Although the court conceded that the Supreme Court The defendants also contended that the end-payers’ ‘‘spoke only to the merits of cash payouts as a quid pro claims must fail under certain states’ statutes of limita- quo for promises of delayed generic market entry,’’ be- tions and that the end-payers lack standing under both cause the underlying facts of Actavis involved allega- Article III and Federal Rule of Civil Procedure 23. They tions of large cash payments, ‘‘the Supreme Court’s further challenged the end-payers’ claims under the an- confined analysis hardly seems surprising.’’ COPYRIGHT ஽ 2013 BY THE BUREAU OF NATIONAL AFFAIRS, INC.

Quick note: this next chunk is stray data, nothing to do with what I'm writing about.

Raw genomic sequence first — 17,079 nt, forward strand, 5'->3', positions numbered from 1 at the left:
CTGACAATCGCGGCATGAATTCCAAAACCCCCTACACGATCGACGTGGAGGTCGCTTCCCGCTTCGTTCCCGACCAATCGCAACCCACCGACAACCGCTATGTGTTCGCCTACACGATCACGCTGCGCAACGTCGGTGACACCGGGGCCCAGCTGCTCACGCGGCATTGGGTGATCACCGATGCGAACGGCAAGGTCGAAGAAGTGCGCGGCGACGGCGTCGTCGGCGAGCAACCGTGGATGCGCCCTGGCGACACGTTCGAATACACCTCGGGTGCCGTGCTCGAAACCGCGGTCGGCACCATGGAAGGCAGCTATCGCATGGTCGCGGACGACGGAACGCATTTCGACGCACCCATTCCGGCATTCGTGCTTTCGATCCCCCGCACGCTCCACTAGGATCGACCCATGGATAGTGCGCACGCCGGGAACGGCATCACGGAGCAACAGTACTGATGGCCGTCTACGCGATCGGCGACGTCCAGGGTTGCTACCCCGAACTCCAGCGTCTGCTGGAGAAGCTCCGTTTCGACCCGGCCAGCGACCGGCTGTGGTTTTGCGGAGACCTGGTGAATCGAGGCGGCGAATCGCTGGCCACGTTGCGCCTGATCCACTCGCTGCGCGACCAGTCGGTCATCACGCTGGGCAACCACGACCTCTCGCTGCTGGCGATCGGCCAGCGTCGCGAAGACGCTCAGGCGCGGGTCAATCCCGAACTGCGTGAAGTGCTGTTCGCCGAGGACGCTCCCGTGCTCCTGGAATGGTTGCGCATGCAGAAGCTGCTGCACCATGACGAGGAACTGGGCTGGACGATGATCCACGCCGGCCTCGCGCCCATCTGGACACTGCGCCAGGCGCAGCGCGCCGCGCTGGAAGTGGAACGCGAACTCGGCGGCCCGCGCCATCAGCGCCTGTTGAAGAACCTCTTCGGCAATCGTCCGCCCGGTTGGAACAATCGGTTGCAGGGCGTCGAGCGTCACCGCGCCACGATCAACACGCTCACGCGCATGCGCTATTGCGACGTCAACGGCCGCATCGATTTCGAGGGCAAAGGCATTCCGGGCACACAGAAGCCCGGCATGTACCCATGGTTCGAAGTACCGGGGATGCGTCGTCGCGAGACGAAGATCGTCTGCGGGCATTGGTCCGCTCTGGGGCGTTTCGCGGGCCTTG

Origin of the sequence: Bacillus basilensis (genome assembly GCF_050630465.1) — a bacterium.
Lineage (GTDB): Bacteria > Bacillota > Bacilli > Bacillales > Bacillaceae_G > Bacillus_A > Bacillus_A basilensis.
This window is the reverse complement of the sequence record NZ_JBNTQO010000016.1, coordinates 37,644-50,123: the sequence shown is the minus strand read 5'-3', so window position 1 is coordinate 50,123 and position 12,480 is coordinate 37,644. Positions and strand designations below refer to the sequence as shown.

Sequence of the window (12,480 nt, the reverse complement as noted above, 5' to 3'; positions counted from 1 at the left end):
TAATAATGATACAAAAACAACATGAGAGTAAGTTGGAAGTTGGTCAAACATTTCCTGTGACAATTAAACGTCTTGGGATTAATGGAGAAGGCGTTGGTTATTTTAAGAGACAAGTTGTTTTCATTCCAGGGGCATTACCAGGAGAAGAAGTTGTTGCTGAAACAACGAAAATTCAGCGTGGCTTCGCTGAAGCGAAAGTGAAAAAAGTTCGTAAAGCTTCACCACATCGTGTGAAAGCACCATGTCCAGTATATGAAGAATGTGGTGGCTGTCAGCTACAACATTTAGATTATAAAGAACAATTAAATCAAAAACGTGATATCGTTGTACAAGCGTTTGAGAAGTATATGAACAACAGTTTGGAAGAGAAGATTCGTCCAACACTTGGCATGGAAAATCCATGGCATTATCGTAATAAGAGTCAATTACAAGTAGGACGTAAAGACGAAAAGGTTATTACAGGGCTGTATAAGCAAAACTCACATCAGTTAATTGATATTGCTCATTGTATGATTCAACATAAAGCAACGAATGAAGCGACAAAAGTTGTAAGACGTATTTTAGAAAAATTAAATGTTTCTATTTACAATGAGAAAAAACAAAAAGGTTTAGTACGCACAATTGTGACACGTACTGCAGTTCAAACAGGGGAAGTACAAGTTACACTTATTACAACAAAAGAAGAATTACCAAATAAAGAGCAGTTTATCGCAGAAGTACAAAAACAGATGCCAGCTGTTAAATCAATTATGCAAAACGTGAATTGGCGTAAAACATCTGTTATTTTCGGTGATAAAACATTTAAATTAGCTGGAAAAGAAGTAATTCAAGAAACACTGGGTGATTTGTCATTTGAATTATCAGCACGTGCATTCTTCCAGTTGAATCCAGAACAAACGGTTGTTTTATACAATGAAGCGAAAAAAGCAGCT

Noerr-Pennington Doesn’t Apply. Young next ad- the form of reimbursements paid at supracompetitive dressed the defendants’ argument that, even if their prices. Even if the court were to hold otherwise, he de- conduct was anticompetitive, the underlying agree- termined that the end-payers would nonetheless be able ments are immune from antitrust liability under the to proceed under an exception to the strict standing Noerr-Pennington doctrine, having each been sanc- analysis set forth in Plumbers’ Union Local No. 12 Pen- tioned by consent judgments entered by the U.S. Dis- sion Fund v. Nomura Asset Acceptance Corp., 632 F.3d trict Court for the District of New Jersey.